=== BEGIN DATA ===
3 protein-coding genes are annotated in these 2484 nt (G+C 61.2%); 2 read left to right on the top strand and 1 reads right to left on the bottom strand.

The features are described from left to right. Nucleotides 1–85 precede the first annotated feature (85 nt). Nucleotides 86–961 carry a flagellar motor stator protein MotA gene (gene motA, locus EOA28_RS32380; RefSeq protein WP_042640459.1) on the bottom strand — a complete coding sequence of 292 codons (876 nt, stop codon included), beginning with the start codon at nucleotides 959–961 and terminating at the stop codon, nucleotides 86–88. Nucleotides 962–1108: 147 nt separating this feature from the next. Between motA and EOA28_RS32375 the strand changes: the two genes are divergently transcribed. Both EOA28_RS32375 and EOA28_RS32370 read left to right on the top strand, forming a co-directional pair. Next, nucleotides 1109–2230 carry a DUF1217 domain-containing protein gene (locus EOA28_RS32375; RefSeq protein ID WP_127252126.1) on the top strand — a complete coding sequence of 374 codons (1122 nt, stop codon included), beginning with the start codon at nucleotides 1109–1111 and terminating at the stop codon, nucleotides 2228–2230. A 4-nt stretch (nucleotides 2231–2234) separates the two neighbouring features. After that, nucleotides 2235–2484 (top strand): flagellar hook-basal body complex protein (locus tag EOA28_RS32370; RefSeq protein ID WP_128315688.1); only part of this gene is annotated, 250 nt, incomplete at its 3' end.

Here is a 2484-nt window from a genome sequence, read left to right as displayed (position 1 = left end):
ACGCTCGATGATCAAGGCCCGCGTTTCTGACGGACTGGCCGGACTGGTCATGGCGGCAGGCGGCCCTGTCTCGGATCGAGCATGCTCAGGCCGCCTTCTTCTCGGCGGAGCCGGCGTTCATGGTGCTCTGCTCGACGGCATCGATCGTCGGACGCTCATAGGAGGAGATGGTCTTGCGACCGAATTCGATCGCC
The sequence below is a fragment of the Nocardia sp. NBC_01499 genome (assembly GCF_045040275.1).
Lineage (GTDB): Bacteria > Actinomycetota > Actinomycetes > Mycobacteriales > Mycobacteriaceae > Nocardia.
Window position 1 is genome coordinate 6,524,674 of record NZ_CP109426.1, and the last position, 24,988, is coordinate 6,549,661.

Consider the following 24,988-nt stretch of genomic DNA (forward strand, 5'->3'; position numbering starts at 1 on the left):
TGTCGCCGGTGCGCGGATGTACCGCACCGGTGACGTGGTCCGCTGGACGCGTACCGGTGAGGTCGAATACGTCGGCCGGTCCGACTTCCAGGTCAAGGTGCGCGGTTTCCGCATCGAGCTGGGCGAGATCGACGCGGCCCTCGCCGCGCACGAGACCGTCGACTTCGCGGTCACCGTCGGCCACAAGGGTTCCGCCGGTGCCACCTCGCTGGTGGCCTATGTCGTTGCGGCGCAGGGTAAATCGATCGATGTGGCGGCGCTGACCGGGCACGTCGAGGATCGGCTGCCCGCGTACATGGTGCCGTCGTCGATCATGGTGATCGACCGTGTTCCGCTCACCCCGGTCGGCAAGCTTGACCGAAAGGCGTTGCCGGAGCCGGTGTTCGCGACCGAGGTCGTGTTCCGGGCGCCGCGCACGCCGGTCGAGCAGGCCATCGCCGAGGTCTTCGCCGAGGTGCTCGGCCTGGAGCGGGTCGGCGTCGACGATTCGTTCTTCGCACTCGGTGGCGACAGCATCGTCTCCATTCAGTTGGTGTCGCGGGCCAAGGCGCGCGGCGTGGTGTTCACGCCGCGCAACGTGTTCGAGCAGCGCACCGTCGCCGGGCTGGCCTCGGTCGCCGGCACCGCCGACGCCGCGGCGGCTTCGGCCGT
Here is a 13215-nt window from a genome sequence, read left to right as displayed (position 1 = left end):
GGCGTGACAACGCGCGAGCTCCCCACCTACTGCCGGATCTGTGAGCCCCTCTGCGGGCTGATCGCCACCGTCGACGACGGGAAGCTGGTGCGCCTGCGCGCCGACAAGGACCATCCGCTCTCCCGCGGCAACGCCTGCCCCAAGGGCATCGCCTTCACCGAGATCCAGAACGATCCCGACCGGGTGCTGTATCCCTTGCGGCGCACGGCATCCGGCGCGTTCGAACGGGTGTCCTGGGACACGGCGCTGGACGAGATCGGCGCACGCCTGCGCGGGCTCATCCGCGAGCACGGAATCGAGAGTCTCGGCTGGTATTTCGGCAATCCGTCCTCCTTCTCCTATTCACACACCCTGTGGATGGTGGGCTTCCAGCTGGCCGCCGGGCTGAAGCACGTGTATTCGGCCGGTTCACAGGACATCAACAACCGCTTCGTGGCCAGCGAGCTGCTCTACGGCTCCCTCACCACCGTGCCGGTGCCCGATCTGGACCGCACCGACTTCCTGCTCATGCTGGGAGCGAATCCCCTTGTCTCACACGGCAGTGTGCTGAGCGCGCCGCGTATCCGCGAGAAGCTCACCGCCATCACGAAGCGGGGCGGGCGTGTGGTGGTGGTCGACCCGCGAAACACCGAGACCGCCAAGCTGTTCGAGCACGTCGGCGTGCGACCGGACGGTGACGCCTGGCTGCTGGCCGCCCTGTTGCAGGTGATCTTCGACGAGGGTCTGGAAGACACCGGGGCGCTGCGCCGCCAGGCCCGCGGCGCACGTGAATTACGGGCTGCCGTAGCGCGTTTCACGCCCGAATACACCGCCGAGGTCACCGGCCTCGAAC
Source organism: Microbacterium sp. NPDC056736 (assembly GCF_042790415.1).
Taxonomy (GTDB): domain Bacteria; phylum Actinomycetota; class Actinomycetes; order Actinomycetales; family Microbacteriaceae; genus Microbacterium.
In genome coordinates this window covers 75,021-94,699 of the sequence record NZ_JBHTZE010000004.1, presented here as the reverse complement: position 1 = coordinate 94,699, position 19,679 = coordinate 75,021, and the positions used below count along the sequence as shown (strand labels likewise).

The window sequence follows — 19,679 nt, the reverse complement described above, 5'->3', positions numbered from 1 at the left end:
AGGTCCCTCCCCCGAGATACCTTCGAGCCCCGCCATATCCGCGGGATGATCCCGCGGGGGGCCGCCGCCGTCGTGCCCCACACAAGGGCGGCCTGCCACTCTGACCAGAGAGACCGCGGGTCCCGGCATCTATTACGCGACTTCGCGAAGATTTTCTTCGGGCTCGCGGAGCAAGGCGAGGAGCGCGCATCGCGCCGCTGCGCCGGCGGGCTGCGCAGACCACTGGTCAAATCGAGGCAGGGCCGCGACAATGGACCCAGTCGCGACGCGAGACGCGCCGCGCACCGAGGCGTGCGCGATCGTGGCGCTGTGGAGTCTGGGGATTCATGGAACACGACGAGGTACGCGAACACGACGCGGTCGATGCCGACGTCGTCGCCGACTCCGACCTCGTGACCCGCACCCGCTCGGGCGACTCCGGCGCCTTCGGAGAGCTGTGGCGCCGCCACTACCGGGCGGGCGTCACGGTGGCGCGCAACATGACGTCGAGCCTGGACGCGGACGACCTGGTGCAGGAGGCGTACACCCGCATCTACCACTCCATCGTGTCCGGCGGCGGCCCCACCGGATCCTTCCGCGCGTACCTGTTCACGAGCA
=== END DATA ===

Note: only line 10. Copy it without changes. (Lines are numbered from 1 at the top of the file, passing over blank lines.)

Here is a 13215-nt window from a genome sequence, read left to right as displayed (position 1 = left end):